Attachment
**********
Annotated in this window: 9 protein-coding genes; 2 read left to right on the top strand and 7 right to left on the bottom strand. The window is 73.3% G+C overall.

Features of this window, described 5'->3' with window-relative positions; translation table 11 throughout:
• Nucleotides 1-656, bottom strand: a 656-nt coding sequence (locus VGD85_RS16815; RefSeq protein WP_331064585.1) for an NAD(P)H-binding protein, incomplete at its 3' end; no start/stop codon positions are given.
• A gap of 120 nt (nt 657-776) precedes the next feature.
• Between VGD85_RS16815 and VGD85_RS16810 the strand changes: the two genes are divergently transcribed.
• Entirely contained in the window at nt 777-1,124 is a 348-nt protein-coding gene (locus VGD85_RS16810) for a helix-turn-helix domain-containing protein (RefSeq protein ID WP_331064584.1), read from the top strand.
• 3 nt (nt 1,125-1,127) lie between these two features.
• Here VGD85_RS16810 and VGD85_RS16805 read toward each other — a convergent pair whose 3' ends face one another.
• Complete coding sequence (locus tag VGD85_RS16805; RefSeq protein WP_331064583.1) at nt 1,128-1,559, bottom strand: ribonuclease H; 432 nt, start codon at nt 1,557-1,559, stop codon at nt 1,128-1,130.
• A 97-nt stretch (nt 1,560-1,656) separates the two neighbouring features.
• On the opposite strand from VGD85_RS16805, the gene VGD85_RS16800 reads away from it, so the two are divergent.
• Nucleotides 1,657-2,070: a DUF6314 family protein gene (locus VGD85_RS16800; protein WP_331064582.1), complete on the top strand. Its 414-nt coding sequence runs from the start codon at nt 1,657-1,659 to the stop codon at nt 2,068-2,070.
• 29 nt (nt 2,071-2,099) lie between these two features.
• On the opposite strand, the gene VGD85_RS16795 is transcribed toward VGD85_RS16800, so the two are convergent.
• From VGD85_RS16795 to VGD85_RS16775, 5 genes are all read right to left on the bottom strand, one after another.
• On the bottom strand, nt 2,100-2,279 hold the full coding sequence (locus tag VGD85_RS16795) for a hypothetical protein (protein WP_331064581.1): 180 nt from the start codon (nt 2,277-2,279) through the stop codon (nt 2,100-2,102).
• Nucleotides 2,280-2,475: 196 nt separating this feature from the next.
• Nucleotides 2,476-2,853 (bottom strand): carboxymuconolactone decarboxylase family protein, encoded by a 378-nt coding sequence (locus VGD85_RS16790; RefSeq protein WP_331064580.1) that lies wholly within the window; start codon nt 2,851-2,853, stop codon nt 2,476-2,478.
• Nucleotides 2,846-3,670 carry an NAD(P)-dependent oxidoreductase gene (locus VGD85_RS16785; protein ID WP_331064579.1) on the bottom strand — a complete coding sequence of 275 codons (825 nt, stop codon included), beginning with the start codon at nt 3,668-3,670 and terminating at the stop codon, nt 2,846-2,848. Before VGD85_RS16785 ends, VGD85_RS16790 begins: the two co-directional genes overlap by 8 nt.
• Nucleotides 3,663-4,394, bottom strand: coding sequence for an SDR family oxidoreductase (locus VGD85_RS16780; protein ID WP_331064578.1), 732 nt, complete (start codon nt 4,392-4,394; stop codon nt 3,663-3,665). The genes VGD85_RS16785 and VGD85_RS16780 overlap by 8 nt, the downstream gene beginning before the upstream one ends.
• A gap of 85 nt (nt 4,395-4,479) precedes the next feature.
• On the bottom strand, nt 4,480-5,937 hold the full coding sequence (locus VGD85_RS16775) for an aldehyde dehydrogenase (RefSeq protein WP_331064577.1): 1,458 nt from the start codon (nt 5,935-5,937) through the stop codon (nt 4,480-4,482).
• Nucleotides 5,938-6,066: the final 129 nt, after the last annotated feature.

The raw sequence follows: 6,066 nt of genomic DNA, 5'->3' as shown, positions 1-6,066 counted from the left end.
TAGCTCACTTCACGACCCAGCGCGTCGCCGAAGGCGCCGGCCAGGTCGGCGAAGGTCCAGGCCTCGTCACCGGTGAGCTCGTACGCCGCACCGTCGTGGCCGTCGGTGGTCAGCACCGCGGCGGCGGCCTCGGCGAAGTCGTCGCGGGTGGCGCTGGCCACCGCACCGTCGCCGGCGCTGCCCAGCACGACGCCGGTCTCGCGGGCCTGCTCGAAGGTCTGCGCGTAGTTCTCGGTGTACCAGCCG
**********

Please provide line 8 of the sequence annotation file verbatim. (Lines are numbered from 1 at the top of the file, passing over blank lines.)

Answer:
• Here VGD85_RS16810 and VGD85_RS16805 read toward each other — a convergent pair whose 3' ends face one another.